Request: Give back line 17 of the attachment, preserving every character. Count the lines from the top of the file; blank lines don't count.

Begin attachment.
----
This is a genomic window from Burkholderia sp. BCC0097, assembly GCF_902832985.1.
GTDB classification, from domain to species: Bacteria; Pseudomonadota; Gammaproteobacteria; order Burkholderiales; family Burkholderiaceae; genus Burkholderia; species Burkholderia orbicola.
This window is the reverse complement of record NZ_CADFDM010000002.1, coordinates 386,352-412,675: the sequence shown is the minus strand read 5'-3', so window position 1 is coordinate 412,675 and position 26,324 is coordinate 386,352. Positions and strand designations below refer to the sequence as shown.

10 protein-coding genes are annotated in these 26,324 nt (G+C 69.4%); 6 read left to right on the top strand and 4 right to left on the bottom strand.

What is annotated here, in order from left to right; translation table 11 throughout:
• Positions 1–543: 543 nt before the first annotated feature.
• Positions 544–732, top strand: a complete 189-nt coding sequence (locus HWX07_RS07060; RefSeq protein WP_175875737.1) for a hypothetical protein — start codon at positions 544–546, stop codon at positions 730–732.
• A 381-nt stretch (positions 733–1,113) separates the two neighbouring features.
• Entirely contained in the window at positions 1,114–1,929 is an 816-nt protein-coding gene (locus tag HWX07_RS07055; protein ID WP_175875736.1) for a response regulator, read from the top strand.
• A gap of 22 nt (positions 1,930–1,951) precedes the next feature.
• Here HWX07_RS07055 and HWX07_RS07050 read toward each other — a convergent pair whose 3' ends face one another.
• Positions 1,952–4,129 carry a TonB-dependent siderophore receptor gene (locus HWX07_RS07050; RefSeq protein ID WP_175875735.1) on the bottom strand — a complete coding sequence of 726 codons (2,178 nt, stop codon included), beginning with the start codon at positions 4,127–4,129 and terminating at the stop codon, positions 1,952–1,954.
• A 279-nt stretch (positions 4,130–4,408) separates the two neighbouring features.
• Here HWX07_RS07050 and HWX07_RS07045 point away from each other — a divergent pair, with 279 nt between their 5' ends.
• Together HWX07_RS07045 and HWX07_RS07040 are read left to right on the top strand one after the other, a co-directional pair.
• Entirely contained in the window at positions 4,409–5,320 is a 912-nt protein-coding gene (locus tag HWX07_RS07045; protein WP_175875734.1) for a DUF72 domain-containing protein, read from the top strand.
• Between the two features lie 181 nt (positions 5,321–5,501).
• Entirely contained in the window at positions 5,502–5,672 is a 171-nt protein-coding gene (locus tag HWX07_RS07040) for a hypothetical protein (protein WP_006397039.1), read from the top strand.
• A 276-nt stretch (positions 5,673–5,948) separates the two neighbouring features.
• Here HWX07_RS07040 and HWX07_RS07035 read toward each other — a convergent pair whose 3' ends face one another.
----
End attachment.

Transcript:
• Between the two features lie 181 nt (positions 5,321–5,501).